Your challenge for this week: spot the social software features of a site you use that encourage homophily, and figure out two ways to break that homophily. Post your suggestions in the comments and on Friday I'll send a free book from our new releases list to what I think is the best idea (O'Reilly books only, sorry--my astounding freebie powers bounce off the kryptonite walls of Paraglyph, the Prags, and Syngress).

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Comments: 12

  Kyle Johnson [10.17.06 04:28 AM]

I work in student affairs IT at a university and we've been talking about just this thing. Facebook is obviously on our mind often, and I came up with a new feature for Facebook I call "The Stretch." Right now Facebook has lots of information about students in terms of what they like, their political bent, their ethnicity, etc. They also know what events students RSVP for. My idea was to develop some "likeness" score between nodes or groups of nodes on the network. The stretch would look at you, find a group of people a little different than you, and suggest events that are a little bit (but not very far) out of your comfort zone based on the people that are a little different than you. The idea is that it's easier to get someone to go to something a little different than radically different.

That's my idea.

  Ewan Gunn [10.17.06 04:33 AM]

Livejournal. Homophily sets in when you're adding friends (they're your friends already, or friends of friends, both of which mean you'll have at least something in common.)

How about instead of searching for users that have the most interests in common with you, you search for someone that has absolutely nothing in common with you what so ever, and have a browse through their journal. There will no doubt be links and articles that you'd never had looked at otherwise. Just have a peek at them.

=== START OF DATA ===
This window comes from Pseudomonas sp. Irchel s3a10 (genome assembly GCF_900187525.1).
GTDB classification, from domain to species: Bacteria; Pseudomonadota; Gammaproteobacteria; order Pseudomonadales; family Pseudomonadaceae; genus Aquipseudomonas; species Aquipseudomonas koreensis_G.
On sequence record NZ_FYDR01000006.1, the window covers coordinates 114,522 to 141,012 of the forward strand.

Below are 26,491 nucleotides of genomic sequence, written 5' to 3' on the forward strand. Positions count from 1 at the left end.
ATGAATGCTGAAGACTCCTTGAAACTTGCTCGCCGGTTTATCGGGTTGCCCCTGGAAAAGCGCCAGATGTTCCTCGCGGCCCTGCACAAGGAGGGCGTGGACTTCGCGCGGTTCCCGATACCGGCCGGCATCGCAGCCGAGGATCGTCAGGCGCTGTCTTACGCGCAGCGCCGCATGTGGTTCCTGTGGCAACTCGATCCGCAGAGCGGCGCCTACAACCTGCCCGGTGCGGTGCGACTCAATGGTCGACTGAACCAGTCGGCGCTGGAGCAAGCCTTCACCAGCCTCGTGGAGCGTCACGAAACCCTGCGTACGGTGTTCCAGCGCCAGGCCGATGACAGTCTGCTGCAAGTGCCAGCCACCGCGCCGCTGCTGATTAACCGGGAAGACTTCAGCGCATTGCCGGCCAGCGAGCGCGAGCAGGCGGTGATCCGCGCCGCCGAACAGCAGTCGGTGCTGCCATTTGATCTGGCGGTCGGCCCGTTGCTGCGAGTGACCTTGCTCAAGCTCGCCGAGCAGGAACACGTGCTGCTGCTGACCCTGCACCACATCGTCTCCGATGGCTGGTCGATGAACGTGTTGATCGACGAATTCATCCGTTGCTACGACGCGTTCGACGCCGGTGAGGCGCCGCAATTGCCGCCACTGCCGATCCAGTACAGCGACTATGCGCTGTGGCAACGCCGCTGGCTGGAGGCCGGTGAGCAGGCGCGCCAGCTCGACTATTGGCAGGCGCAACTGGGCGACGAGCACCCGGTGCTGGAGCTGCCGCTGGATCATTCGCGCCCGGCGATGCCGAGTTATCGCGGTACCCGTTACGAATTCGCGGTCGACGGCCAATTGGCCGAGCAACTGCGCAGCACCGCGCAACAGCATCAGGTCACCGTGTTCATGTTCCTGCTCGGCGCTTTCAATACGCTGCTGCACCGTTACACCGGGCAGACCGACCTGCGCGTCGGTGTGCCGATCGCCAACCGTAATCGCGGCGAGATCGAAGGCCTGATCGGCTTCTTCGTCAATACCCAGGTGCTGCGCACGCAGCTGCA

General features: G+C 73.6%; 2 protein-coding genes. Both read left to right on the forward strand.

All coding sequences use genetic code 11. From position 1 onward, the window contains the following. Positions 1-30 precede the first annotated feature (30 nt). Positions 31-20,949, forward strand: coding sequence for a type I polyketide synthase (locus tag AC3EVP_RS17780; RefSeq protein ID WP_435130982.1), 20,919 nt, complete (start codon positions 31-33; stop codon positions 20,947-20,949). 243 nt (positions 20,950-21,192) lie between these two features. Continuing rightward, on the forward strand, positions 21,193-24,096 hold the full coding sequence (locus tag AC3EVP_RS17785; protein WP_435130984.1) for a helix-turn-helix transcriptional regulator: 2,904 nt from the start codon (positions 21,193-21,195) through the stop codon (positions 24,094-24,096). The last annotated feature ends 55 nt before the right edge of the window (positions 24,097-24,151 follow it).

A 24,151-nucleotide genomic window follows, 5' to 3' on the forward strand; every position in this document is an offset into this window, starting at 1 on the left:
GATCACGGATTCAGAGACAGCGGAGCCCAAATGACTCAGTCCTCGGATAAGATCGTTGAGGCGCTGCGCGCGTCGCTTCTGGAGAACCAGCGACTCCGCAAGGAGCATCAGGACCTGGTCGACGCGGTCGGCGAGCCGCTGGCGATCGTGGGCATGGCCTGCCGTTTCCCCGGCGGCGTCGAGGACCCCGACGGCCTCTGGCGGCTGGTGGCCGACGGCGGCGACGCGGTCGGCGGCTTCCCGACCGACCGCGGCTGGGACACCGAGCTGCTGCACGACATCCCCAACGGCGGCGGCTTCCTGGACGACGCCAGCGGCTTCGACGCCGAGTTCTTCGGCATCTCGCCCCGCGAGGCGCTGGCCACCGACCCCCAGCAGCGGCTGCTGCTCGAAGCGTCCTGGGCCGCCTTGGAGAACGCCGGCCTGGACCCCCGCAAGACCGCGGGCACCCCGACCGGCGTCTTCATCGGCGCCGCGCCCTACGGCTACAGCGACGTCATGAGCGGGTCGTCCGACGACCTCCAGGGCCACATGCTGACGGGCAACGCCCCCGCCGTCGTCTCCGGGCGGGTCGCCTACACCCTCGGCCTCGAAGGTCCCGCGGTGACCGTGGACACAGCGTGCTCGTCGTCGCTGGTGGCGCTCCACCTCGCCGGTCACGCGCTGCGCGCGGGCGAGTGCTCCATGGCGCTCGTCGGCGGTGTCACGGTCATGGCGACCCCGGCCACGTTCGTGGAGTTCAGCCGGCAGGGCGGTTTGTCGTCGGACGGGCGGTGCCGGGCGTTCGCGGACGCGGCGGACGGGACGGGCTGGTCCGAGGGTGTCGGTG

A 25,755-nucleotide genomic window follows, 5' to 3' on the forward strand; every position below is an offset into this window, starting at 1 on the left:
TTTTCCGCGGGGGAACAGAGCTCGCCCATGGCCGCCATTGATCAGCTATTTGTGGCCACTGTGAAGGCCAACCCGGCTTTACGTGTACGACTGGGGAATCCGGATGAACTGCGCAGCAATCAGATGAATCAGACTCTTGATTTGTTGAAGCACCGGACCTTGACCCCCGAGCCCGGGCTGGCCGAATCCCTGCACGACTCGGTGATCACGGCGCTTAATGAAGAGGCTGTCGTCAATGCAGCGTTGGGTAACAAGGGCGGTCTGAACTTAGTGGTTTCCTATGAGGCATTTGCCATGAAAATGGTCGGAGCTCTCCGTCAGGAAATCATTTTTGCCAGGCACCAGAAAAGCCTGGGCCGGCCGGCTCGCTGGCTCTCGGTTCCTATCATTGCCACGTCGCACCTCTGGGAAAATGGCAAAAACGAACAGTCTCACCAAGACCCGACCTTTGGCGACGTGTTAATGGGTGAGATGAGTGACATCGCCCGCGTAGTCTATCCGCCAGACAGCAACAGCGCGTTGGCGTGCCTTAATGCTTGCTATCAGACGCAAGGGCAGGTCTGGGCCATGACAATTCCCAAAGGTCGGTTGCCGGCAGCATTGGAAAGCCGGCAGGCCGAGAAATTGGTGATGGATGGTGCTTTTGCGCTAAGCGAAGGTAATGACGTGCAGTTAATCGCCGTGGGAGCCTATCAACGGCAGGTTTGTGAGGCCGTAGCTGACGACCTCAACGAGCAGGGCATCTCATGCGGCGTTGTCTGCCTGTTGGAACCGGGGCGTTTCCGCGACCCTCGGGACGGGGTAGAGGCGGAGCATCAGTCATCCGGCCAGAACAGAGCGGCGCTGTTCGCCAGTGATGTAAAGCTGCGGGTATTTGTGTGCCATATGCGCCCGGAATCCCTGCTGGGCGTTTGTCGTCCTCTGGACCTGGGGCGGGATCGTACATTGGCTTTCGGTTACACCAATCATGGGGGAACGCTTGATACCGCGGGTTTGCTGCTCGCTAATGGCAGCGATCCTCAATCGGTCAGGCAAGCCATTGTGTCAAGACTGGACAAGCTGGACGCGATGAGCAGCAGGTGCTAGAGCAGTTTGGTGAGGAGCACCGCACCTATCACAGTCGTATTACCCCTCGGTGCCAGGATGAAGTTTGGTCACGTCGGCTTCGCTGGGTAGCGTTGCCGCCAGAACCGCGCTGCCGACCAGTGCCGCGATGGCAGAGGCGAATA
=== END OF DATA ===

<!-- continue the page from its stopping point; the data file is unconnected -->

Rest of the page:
Or (secondly) join one of the many many debating communities (hopefully you can find one that isn't all shouting screaming flame wars!) but make sure that it's one on a subject you have no knowledge of. Then you can read all views and opinions and come to a judgement yourself, and maybe participate afterwards.

I think the main thing with homophily and how to break it is to just jump. Pick one thing, completely at random (flick through a dictionary or something) and just read about it, follow links etc. Chances are you'll find a subject related to the random subject you'll like.

Of course the questions is if you then become interested in the new subject or make new friends, does that just extend your own homophilic network?

  Fred [10.17.06 05:17 AM]

Designers first need to decide whether homophily is a a feature or a bug.

I think this viewpoint is very telling - and it illustrates the core challenge to designers of social software. That is, do we attempt to design software to our users that reinforces their social patterns, or do we design software that breaks these patterns or introduces new complexity into their social world.

For example, a person might have one bar that they frequent. They like this bar because they know the bartender, their friends frequent the establishment, they like what is on tap - they are comfortable with the experience. Is it the role of the social software developer to reinforce this positive experience, or to force the user to experience new contexts? If you forced the user to leave their bar and try new ones, they might like these new bars, but this action would be breaking the established social pattern this individual is accustomed to.

Humans are homophilic largely because we are movement-limited. We spend the first 18 years of our lives around a small, protected group of people. Once we have mobility, we largely choose to remain around people like our original group - it is homophily, but it is homophily because it is what we are used to. That is, our social patterns have constructed a value for homophily that consistently operationalize.

Of course, on the internet, there is no limitation to mobility. A person can be anywhere - but this new context doesn't mean we leave our social values behind. CMC literature shows that in online contexts, we will grasp at the smallest notions of similarity to find group identity. This desire to be in a like group, a carryover from our real-world, homophilc existence, is extremely strong. Furthermore, we will go to great lengths to bootstrap our existing social models onto the online contexts.

Without question, we use the internet to find new things. However, just like we don't expect that comfortable bar to be gone one day, forcing us to use a new bar, our social software shouldn't force us to break our existing social models.

Therefore, it seems to be useful to not think of homophily as a problem to be solved - indeed, homophily has negative consequence such as reinforcement of stereotype - but social software can't break this. Instead, we must think of ways to coax users to experience new contexts, operating within their social experience. Homophily isn't a problem to be fixed, per se, but rather an important part of human nature that must be designed around in social software.

  Vera Bass [10.17.06 07:32 AM]

yes yes yes and...